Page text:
anti-conscription campaigners. You don't often get a politician who is prepared now to stand behind what is considered to be a Left tradition. So conservative voices come in and fill that space, conservative historians, conservative social commentators, conservative journalists.These days we like celebrities to present our history or even celebrity historians to present our history to us. But historians actually have a massive think
obligation, don't think? I think they do. They have - many historians are very aware of their civic duty. A sense that they have a kind of public contribution to make but they're not always the best communicate ors. They're not always the most glamorous-looking in a celebrity kind of centred are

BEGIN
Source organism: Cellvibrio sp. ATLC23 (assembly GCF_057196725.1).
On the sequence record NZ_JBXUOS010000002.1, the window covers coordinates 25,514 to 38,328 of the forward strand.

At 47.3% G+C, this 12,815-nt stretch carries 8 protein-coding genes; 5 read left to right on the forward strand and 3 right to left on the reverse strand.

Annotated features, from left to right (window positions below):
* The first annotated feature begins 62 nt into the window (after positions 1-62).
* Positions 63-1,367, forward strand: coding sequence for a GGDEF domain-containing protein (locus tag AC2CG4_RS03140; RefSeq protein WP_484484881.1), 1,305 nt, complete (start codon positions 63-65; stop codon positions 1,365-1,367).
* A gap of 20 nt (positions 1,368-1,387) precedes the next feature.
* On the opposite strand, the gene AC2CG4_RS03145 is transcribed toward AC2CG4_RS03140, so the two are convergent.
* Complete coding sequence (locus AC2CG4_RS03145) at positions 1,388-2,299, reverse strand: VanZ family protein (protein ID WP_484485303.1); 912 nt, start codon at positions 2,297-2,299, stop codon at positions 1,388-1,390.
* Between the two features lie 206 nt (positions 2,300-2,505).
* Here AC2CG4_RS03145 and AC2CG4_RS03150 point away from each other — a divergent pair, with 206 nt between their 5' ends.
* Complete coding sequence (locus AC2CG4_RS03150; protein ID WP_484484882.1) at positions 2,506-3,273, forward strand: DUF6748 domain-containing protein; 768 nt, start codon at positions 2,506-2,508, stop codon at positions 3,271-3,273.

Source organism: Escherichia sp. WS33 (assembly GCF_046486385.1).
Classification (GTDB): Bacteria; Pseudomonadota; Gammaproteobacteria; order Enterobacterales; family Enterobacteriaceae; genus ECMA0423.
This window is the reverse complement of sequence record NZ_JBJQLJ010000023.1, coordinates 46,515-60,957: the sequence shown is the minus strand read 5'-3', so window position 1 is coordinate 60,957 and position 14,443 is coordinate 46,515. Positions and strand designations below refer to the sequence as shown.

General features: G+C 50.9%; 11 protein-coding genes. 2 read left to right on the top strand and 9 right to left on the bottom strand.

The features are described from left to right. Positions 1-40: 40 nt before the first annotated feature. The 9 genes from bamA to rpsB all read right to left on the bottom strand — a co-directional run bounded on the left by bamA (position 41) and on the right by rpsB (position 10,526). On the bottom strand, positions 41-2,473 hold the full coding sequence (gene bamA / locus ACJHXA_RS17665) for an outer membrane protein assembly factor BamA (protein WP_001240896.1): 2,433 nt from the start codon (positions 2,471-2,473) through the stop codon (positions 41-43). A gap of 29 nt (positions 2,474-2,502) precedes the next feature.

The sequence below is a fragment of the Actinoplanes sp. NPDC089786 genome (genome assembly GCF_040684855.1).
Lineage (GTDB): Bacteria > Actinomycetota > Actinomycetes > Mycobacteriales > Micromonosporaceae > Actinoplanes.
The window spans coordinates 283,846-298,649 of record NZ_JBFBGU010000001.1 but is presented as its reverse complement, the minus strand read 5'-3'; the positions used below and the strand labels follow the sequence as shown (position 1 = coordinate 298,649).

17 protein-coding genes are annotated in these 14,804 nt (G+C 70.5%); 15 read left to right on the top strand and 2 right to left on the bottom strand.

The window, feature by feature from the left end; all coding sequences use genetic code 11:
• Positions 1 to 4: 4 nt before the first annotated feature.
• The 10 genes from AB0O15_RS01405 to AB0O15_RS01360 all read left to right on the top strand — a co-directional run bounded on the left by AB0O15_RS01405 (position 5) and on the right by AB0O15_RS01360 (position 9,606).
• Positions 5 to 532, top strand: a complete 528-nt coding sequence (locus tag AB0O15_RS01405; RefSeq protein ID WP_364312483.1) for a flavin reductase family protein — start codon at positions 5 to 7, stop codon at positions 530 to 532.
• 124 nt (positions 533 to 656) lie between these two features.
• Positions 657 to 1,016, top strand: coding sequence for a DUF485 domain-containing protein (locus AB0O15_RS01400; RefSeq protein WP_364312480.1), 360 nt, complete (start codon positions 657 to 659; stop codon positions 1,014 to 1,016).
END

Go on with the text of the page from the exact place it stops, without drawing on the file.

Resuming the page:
culture that we have now. We are not taught in universities generally to be able to communicate the results of our research in a way that is immediately engaging with a general public and so I think sometimes we do ourselves as historians a disservice by not being able to take the message more widely.Do you think we want to know about our own history? I think Australians are really interested in their own story. I mean, look at genealogy, it's up there with gardening and fishing as the most important and well-attended pastimes in Australian history. Australians are very interested in their own personal histories, in their family stories and I think that we can sometimes believe that Australia has a small - has a short history, not much happened and yet we also restrict ourselves into what we believe is our history. wars